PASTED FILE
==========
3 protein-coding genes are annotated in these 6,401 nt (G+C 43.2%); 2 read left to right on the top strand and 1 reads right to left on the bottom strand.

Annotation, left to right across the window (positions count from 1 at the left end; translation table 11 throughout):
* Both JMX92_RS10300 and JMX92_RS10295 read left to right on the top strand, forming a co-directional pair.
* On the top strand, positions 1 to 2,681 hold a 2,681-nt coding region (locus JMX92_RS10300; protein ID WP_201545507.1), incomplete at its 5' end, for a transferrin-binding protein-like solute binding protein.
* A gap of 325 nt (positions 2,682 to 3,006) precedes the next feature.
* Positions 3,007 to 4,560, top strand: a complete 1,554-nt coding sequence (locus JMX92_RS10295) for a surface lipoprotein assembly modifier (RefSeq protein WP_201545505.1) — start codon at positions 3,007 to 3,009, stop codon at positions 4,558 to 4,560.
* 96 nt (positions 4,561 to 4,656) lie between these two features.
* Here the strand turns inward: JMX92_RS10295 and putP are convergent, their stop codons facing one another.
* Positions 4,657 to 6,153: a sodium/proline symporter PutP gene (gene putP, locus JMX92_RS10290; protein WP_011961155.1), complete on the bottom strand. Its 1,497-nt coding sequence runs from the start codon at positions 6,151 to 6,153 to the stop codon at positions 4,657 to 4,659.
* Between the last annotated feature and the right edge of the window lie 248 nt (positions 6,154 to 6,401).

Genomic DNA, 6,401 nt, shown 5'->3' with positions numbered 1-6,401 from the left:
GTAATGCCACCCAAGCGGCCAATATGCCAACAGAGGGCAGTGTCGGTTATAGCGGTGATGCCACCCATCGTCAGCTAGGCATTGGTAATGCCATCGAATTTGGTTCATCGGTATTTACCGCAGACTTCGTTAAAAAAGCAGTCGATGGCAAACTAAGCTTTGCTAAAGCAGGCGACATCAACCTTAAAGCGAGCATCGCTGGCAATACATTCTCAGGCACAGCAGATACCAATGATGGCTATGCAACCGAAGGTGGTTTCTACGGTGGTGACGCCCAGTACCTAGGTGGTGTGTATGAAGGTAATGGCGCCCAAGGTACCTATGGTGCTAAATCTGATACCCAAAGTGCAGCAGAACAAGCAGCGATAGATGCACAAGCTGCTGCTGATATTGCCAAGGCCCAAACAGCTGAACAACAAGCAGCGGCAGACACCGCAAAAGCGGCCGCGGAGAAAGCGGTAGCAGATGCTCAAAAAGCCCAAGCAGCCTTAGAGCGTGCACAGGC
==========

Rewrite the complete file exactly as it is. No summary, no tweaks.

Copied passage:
3 protein-coding genes are annotated in these 6,401 nt (G+C 43.2%); 2 read left to right on the top strand and 1 reads right to left on the bottom strand.

Annotation, left to right across the window (positions count from 1 at the left end; translation table 11 throughout):
* Both JMX92_RS10300 and JMX92_RS10295 read left to right on the top strand, forming a co-directional pair.
* On the top strand, positions 1 to 2,681 hold a 2,681-nt coding region (locus JMX92_RS10300; protein ID WP_201545507.1), incomplete at its 5' end, for a transferrin-binding protein-like solute binding protein.
* A gap of 325 nt (positions 2,682 to 3,006) precedes the next feature.
* Positions 3,007 to 4,560, top strand: a complete 1,554-nt coding sequence (locus JMX92_RS10295) for a surface lipoprotein assembly modifier (RefSeq protein WP_201545505.1) — start codon at positions 3,007 to 3,009, stop codon at positions 4,558 to 4,560.
* 96 nt (positions 4,561 to 4,656) lie between these two features.
* Here the strand turns inward: JMX92_RS10295 and putP are convergent, their stop codons facing one another.
* Positions 4,657 to 6,153: a sodium/proline symporter PutP gene (gene putP, locus JMX92_RS10290; protein WP_011961155.1), complete on the bottom strand. Its 1,497-nt coding sequence runs from the start codon at positions 6,151 to 6,153 to the stop codon at positions 4,657 to 4,659.
* Between the last annotated feature and the right edge of the window lie 248 nt (positions 6,154 to 6,401).

Genomic DNA, 6,401 nt, shown 5'->3' with positions numbered 1-6,401 from the left:
GTAATGCCACCCAAGCGGCCAATATGCCAACAGAGGGCAGTGTCGGTTATAGCGGTGATGCCACCCATCGTCAGCTAGGCATTGGTAATGCCATCGAATTTGGTTCATCGGTATTTACCGCAGACTTCGTTAAAAAAGCAGTCGATGGCAAACTAAGCTTTGCTAAAGCAGGCGACATCAACCTTAAAGCGAGCATCGCTGGCAATACATTCTCAGGCACAGCAGATACCAATGATGGCTATGCAACCGAAGGTGGTTTCTACGGTGGTGACGCCCAGTACCTAGGTGGTGTGTATGAAGGTAATGGCGCCCAAGGTACCTATGGTGCTAAATCTGATACCCAAAGTGCAGCAGAACAAGCAGCGATAGATGCACAAGCTGCTGCTGATATTGCCAAGGCCCAAACAGCTGAACAACAAGCAGCGGCAGACACCGCAAAAGCGGCCGCGGAGAAAGCGGTAGCAGATGCTCAAAAAGCCCAAGCAGCCTTAGAGCGTGCACAGGC